|Publication number||US7048779 B1|
|Application number||US 10/720,589|
|Publication date||May 23, 2006|
|Filing date||Nov 24, 2003|
|Priority date||Nov 24, 2003|
|Publication number||10720589, 720589, US 7048779 B1, US 7048779B1, US-B1-7048779, US7048779 B1, US7048779B1|
|Inventors||Thomas Weyand, Dale Nickels, Michael Sawayda|
|Original Assignee||Pittsburgh Mineral And Environmental Technology, Inc.|
|Export Citation||BiBTeX, EndNote, RefMan|
|Patent Citations (34), Referenced by (13), Classifications (25), Legal Events (5)|
|External Links: USPTO, USPTO Assignment, Espacenet|
1. Field of the Invention
The present invention relates to an improved method and associated apparatus for employing powdered activated carbon in withdrawing mercury from exhaust gases in coal fired power plants with subsequent desorption permitting reuse of the powdered activated carbon in the separation process or, if desired when spent, as a contribution to fuel. More specifically, the present invention relates to an initial filtering stage removing coarse particles followed by introduction of powdered activated carbon which is separated from the exhaust gas in a fine particle filter to permit subsequent elevated temperature desorption to separate the mercury and inert gas from the powdered activated carbon.
2. Description of the Prior Art
It has been known to employ various means to separate both particulate and gaseous components of coal fired power plants before discharge of the exhaust gas to the atmosphere. For example, it has been known to employ electrostatic precipitators as well as bag houses and other forms of filtration.
It has been known to purify a carbon-containing adsorption medium for treating a flue gas with subsequent regeneration and reusing or burning of the absorption medium which is said to be in the form of pellets, lumps or granules. See U.S. Pat. No. 5,409,812.
It has been known to add a carbon-containing absorbent to a gas stream with an objective being recovery of mercury. See, generally, U.S. Pat. Nos. 4,889,698; 5,409,812; 5,505,766; 5,672,323; 5,827,352; 6,027,551; 6,558,642; 6,582,497; and 6,589,318; as well as published United States patent applications 20020033097 and 20020124725.
It has also been known to inject activated carbon into a flue gas treatment system having an electrostatic precipitator and a wet flue gas desulphurization tower to remove mercury. See U.S. Pat. No. 5,672,323.
It has also been known to remove fly ash through a coarse particle filter as well as the use of fine particle removal devices. See, generally, U.S. Pat. Nos. 4,889,698; 5,409,522; 5,409,812; 5,672,323; 5,827,352; and 6,027,551.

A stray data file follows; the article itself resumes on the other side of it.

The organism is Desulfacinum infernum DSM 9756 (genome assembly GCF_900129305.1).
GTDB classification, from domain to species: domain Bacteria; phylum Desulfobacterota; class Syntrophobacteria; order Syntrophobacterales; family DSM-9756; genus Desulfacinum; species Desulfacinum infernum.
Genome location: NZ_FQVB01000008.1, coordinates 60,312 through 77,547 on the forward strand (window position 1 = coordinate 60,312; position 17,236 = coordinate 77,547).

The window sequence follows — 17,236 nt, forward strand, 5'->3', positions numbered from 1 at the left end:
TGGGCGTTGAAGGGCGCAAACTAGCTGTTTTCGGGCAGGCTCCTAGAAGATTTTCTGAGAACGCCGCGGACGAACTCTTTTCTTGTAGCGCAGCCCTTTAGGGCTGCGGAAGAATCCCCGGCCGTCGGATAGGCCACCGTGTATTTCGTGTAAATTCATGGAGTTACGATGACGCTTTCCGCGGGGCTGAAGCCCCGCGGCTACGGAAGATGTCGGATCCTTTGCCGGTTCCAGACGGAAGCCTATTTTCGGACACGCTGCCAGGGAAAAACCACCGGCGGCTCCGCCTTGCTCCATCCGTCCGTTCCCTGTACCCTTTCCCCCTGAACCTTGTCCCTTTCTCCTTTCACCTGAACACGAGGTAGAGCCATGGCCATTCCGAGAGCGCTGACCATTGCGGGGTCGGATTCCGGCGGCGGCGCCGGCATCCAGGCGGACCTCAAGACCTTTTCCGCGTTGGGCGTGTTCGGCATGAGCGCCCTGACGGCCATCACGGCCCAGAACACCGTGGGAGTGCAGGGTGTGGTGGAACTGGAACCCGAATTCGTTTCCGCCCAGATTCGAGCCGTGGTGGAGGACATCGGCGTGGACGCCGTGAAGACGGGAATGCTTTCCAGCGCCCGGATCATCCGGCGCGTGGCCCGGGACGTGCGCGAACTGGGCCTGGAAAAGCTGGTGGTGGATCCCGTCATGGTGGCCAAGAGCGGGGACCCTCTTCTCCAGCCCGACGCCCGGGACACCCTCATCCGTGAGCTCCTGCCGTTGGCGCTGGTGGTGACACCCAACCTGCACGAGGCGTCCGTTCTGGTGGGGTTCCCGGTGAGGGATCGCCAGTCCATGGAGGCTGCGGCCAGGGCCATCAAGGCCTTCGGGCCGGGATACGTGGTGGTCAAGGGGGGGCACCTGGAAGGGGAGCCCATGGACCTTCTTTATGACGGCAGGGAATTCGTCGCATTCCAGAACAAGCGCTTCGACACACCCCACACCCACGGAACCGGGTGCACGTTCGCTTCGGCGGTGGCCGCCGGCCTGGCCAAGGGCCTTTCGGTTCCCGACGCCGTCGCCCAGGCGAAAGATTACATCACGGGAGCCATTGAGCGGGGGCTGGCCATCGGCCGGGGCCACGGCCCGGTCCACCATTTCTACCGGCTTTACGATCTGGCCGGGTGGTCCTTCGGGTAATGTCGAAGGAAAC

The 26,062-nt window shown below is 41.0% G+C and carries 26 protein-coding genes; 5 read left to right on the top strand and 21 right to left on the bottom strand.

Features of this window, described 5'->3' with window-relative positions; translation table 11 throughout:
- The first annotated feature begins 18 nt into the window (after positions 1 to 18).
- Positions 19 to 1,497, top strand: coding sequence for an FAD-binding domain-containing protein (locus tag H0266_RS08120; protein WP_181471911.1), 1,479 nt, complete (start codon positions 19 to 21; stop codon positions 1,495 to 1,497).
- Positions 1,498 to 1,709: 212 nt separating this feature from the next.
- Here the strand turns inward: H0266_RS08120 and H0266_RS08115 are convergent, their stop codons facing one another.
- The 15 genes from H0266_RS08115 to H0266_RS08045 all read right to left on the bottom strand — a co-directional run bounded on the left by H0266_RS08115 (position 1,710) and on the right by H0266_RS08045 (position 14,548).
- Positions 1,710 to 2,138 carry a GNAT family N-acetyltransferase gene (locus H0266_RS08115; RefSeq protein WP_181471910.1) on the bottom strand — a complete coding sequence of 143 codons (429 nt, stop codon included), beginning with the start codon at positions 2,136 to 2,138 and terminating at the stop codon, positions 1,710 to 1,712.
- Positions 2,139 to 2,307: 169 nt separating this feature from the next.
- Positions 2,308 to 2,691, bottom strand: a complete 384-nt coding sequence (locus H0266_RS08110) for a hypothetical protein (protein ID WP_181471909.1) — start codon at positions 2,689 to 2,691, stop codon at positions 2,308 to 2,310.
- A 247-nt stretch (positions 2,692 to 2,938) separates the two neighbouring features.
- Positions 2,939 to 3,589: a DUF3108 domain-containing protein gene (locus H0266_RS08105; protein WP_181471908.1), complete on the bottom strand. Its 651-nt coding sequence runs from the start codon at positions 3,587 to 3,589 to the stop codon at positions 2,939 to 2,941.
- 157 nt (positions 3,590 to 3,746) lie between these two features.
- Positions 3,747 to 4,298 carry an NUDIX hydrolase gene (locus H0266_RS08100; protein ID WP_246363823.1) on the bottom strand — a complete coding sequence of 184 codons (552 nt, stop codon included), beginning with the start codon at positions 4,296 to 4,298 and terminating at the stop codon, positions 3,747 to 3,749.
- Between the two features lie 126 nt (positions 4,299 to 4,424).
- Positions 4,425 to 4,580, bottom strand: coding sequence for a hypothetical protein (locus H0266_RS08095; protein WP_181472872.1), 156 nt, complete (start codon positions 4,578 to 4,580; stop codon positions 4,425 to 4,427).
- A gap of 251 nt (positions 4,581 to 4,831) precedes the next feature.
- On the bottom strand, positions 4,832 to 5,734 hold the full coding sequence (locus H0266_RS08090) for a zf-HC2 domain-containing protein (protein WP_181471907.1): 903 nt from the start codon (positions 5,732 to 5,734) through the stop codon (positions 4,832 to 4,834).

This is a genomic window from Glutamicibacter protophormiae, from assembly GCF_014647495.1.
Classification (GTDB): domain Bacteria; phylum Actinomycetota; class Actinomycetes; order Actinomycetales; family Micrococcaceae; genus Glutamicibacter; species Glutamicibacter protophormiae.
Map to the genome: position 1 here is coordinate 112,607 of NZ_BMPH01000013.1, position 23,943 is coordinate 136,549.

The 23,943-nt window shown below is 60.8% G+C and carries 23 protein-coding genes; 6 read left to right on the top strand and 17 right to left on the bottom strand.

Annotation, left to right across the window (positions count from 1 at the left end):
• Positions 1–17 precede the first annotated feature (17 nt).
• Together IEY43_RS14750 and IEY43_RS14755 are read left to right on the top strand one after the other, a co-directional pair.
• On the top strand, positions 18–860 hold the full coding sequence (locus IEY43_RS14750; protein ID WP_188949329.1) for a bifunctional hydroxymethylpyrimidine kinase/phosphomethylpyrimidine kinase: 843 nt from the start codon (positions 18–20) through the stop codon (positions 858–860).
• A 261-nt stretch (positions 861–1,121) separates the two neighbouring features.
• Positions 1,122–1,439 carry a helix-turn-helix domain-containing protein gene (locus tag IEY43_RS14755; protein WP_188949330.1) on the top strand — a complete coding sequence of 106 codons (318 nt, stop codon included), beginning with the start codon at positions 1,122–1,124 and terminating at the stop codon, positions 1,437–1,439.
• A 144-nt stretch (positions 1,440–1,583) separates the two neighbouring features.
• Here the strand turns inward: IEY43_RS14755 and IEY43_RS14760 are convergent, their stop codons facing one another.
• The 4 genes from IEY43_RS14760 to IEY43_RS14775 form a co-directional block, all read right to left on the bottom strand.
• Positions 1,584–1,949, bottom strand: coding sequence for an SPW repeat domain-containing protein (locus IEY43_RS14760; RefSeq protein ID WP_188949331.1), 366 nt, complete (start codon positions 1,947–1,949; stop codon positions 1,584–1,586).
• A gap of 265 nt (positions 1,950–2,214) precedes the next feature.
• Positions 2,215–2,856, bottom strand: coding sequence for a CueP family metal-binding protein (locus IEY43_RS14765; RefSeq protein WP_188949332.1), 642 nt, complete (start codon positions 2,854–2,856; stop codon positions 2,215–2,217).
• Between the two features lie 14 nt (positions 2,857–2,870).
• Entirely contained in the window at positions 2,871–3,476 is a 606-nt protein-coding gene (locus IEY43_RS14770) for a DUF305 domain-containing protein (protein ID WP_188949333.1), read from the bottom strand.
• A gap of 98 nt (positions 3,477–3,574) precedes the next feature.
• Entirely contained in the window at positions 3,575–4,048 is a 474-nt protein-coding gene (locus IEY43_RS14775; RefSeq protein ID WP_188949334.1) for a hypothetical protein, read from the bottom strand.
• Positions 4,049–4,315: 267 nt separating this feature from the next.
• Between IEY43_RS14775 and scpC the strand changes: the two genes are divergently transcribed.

U.S. Pat. No. 6,589,318 discloses catching the sorbent in a fine particle separator.
Desorption of mercury from a sorbent in various environments employing carbon base sorbents, as well as other approaches, has been known. See, generally, U.S. Pat. Nos. 6,346,936; 6,103,205; 6,097,011. It has also been known to effect desorption in an inert or oxygen-free atmosphere. See, generally, U.S. Pat. Nos. 6,346,936; 6,097,011; and 6,027,551.
U.S. Pat. No. 5,409,812 discloses desorbing mercury from mercury-bearing powdered activated carbon using an undisclosed desorption gas and reusing the treated powder activated carbon.
In spite of the foregoing disclosures, there remains a very real and substantial need to provide an improved method and associated apparatus for removing mercury from coal fired power plant exhaust gas in an efficient unburdensome and safe manner.
The present invention has met the above described needs.
The method of the present invention includes passing the exhaust gas through a bulk particle collection device to remove coarse particles, introducing powdered activated carbon into the exhaust gas downstream of the bulk particle collection device and introducing the powdered activated carbon into the exhaust gas. The powdered activated carbon picks up mercury in the exhaust gas and is then introduced into a fine particle filter in order to separate the mercury containing powdered activated carbon from the exhaust gas. Separation of the powdered activated carbon from the mercury and inert gas is effected at an elevated temperature in an inert gas environment followed by recirculating of the separated powdered activated carbon into the exhaust gas at a position upstream from the fine particle filter. Desorption is preferably effected at a temperature of about 300 to 500° C. in a continuous process.